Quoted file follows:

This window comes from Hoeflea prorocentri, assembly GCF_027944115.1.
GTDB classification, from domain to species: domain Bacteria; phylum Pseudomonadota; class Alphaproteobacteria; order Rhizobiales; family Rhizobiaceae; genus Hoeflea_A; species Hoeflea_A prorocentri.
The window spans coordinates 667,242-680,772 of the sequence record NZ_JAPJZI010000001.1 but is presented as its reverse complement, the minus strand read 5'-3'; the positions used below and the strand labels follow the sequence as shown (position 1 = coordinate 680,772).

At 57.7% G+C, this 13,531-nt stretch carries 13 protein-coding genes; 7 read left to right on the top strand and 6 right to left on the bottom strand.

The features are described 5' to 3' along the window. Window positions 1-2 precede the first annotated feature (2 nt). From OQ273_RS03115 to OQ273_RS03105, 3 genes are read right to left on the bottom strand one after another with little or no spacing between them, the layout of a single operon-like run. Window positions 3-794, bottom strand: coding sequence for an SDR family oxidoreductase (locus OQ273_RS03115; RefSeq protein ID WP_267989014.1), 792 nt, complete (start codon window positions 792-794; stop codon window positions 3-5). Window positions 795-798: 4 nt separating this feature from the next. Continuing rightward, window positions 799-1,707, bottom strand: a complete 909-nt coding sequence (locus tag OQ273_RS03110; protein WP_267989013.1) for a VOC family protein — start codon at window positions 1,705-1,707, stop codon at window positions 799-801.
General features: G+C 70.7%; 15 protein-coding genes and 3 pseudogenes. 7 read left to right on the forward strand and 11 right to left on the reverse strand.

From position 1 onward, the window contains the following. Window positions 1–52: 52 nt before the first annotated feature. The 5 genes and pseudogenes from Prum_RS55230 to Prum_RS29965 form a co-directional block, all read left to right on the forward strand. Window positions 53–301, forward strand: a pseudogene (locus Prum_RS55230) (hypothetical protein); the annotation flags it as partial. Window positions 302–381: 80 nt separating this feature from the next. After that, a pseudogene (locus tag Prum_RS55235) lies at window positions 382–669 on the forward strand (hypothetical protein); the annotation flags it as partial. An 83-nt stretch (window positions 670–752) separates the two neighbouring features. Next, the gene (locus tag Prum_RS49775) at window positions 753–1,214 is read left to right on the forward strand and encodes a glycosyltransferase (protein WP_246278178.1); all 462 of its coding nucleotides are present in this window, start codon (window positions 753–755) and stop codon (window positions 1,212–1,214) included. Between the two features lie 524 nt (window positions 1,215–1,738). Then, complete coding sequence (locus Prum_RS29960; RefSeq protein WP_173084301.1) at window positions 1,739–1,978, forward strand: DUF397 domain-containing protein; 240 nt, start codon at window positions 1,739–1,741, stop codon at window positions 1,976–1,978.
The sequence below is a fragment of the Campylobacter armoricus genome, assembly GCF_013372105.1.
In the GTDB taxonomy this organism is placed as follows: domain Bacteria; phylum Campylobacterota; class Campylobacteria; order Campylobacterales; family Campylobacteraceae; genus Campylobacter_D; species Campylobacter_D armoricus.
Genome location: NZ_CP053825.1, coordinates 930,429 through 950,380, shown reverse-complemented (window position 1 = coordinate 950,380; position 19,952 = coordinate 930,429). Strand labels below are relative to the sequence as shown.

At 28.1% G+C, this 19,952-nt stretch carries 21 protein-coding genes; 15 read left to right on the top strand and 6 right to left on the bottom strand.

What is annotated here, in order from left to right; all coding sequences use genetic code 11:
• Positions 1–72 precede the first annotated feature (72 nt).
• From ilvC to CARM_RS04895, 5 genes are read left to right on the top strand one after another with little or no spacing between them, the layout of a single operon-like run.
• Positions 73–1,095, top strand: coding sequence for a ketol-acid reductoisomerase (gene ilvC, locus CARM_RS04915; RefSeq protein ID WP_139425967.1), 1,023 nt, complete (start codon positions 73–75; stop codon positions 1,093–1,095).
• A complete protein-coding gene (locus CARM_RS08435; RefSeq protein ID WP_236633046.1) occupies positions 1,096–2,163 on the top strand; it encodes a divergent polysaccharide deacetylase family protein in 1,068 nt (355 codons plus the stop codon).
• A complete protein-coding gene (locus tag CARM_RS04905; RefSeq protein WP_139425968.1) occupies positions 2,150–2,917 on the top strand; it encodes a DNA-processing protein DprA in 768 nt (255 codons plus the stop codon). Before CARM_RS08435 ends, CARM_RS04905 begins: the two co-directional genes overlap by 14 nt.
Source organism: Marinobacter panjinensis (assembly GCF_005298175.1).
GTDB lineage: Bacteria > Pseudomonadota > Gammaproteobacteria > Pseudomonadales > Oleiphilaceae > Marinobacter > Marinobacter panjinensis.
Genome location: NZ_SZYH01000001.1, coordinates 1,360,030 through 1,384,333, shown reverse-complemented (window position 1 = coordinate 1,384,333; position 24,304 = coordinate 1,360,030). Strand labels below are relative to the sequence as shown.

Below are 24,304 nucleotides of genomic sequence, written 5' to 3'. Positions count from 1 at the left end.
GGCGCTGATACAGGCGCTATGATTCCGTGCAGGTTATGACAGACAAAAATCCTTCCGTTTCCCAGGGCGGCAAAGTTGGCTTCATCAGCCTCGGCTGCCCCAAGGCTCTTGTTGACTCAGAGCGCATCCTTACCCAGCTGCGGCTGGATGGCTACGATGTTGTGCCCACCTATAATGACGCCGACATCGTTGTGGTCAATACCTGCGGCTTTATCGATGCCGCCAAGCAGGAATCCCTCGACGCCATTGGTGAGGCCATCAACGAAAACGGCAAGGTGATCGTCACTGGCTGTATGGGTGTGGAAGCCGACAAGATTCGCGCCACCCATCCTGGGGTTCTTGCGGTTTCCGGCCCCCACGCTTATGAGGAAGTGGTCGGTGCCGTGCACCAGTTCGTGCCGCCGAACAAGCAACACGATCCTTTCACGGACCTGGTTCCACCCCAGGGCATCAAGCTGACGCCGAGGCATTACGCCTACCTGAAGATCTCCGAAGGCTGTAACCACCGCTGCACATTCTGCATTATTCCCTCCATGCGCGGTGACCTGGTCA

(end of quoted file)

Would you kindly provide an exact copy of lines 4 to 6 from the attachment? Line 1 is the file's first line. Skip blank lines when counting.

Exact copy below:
At 57.7% G+C, this 13,531-nt stretch carries 13 protein-coding genes; 7 read left to right on the top strand and 6 right to left on the bottom strand.

The features are described 5' to 3' along the window. Window positions 1-2 precede the first annotated feature (2 nt). From OQ273_RS03115 to OQ273_RS03105, 3 genes are read right to left on the bottom strand one after another with little or no spacing between them, the layout of a single operon-like run. Window positions 3-794, bottom strand: coding sequence for an SDR family oxidoreductase (locus OQ273_RS03115; RefSeq protein ID WP_267989014.1), 792 nt, complete (start codon window positions 792-794; stop codon window positions 3-5). Window positions 795-798: 4 nt separating this feature from the next. Continuing rightward, window positions 799-1,707, bottom strand: a complete 909-nt coding sequence (locus tag OQ273_RS03110; protein WP_267989013.1) for a VOC family protein — start codon at window positions 1,705-1,707, stop codon at window positions 799-801.
General features: G+C 70.7%; 15 protein-coding genes and 3 pseudogenes. 7 read left to right on the forward strand and 11 right to left on the reverse strand.